A Geek in the Community

geeky-shots-687872-unsplash (square)
Photo by Geeky Shots on Unsplash

I chose a username about 4 years ago, with the intention of making my presence based on me being just one voice in a community of diverse individuals. “AGeekintheCommunity” was supposed to be a way for me to assert that my voice was only one voice among the community (at that point, it was for LGBT+ topics), but it had a double meaning in the sense that I felt like I was a geek that traversed through many different communities. I wanted to try to portray that my voice is distinct, but not the only voice who has an opinion on the topic.

Though I consider myself a “geek,” which in my realm, means being incredibly passionate about a certain something (usually TV shows, movies, books, etc.), it was starting to feel strange trying to brand myself completely off of that. At first, it was easy to embrace that I would be a geek in any community I moved through (which, well, is still a little true), but it hasn’t been until lately that it feels like it shrunk me. It reduced me to being “just another face in the crowd,” as people say.

I know I’m just another geek in the community, but I don’t want to feel that.

Due to a lot of discouraging experiences, I’ve felt like nothing special for most of my life, and I don’t want those insecurities to start bleeding into how I present myself online, or the quality of work I put into my creative projects. I’ve known that I have a lot of talent to offer, but I have rarely felt that I do, and I know I need to break out of that cycle if I want to believe in my talents. Can a simple username change across all of my platforms be enough to make me feel the uniqueness that will inspire good work? I don’t know, but it can’t hurt to try.

Originally, the name change across all my social media was due to the trend of writers/authors using their real names as usernames, as well as the domain names for their websites as a means of making it easy for people to find their work. I was scared to do it at first, because it would mean going from a catchy username to just, you know, my name. I had been thinking about it months before changing, but always talked myself out of it, or listened more to the people discouraging me from doing it. The thought started nagging at me even harder lately, and I figured that it was just time for me to do it. It’s “Now or Never,” you know, like the Blair St. Clair song (she’s a drag queen, in case you didn’t know). I’m pulling myself together, and all that jazz.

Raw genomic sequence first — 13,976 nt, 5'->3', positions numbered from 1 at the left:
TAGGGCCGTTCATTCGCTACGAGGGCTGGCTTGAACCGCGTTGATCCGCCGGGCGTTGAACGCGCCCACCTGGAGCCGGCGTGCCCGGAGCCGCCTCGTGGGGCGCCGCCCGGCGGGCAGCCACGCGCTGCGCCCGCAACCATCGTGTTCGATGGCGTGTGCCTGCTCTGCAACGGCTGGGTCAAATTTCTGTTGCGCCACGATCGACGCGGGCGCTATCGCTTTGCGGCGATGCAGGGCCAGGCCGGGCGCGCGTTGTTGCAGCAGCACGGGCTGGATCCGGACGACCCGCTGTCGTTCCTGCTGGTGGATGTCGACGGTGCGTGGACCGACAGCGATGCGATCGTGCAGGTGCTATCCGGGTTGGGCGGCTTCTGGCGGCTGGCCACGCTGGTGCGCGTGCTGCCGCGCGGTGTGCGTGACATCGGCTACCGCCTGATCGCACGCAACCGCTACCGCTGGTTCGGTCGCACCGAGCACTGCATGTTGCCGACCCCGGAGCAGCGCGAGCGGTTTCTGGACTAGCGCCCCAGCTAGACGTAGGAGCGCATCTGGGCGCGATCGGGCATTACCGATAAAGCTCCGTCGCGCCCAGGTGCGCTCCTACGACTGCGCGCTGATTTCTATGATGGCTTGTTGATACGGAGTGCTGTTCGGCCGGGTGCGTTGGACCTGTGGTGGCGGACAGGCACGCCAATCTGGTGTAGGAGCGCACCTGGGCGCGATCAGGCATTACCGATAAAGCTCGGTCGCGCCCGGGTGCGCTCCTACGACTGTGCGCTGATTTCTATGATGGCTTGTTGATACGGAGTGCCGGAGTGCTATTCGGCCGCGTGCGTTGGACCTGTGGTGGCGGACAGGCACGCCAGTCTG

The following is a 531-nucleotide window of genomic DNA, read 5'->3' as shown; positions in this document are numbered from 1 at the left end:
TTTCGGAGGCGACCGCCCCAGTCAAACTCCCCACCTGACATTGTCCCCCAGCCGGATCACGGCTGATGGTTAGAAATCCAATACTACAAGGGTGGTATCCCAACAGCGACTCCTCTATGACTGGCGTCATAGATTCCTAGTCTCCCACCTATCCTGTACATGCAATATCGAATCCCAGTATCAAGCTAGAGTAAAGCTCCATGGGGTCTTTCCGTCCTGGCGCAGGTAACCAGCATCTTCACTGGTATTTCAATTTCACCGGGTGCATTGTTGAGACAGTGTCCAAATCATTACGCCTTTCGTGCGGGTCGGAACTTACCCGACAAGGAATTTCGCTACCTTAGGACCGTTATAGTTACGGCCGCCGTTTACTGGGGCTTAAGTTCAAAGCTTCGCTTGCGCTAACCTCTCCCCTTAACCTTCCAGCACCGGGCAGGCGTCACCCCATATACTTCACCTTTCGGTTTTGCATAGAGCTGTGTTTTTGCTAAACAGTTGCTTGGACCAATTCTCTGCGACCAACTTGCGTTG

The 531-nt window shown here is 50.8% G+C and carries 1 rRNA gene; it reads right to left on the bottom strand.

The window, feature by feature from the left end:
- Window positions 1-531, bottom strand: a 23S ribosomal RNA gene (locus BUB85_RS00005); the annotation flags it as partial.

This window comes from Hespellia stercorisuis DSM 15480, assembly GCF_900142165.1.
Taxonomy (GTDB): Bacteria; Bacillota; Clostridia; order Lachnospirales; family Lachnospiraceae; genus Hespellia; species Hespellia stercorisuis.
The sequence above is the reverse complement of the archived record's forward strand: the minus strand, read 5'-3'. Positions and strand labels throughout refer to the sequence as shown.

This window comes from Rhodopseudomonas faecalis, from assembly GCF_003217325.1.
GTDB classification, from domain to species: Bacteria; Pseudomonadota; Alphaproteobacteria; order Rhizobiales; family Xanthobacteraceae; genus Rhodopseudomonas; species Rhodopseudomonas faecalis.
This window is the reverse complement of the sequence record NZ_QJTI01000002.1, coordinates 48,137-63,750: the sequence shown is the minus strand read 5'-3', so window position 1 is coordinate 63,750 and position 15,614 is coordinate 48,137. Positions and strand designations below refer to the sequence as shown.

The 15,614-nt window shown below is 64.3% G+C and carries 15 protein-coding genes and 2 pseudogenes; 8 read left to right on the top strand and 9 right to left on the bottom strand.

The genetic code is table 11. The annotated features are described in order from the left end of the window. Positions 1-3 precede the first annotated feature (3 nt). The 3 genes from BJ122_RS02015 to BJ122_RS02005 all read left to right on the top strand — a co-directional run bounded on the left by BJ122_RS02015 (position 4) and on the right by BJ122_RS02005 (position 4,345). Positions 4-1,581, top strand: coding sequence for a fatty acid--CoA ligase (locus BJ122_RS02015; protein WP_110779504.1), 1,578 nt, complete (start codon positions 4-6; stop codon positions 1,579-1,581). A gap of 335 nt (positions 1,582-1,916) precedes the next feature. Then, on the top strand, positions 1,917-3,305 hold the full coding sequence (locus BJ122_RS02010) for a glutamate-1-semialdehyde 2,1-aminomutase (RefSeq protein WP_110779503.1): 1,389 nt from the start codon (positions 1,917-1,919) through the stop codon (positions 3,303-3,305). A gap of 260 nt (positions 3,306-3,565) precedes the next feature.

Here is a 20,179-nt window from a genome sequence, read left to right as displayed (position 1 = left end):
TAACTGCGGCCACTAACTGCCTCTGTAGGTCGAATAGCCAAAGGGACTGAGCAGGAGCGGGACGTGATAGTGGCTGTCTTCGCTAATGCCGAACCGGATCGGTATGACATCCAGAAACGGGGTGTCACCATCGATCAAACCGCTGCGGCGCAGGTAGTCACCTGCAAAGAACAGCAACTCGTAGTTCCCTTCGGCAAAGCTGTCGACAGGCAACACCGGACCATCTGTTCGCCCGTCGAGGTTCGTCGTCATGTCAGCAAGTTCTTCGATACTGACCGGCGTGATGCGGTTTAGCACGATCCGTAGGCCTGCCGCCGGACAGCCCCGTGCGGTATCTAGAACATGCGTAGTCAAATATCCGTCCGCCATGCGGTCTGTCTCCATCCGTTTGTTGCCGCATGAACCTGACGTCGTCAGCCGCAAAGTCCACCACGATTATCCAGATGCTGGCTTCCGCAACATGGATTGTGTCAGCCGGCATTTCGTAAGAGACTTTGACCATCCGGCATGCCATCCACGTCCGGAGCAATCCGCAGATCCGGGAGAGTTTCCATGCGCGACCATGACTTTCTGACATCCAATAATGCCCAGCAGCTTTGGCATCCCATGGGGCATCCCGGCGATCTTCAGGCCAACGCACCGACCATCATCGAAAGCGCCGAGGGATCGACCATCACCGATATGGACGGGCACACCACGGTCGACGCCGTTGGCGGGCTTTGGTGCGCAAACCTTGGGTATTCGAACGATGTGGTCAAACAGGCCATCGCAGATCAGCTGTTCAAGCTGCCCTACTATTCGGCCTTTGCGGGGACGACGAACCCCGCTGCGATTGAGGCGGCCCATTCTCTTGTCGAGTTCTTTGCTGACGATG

I still love AGeekintheCommunity, but he’s not who I need. He got me started, but it’s my turn to lead myself into something amazing.

It was originally supposed to just be a thing I did for a more solid web presence, but I found something deeper in the username change. Maybe the hinderance that AGeekintheCommunity gave me was so subconscious, it wasn’t until I went through with the whole process that I see where it could have been holding me back. “JeffBrutlag” might be less catchy, but it’s me. It’s the identity I’ve lived with, and am learning to love. There is complexity, experience, and talent behind that identity that I know will do amazing work. I can put in the effort to make my identity pop; AGeekintheCommunity will always just be “a geek in the community,” no matter how good he is.

So look out for me on the world wide web, friends! Jeff Brutlag is ready to kick some metaphorical teeth in. He’s still a big geek, though, so don’t be too intimidated.

(The only place you may still see the username “AGeekintheCommunity” is Facebook, because apparently “Jeff” isn’t a word that’s “allowed on Facebook.” Their platform can go down in history as the first hater of my name change. That’s like, kind of cool, I guess?)

Empty Wells

Coffee shop productive (in post)
Photo by Andrew Neel on Unsplash

I’m just going to blurt out a bunch of stuff that I’m thinking because I’ve been super unproductive and I need to at least write SOMETHING this week that makes me feel like I haven’t been incredibly lazy (when it comes to writing, at least. I know I’ve been working hard in other realms of my life.) I’ve been waking up about two hours later than I normally have been, and I feel like that’s been spiraling into how I run the rest of my days, and I’ve honestly been hating it. I used to be great at just getting myself out of bed, but lately, I’ve been like “eh, let’s close our eyes for another 5 minutes,” which then somehow turns into another hour and a half. I can’t say I’m proud of this, but I try to give myself the benefit of the doubt by suggesting that my body needs that extra sleep. For what reason? I don’t know, but listening to your body is important. However, I now feel like my body is taking advantage of me.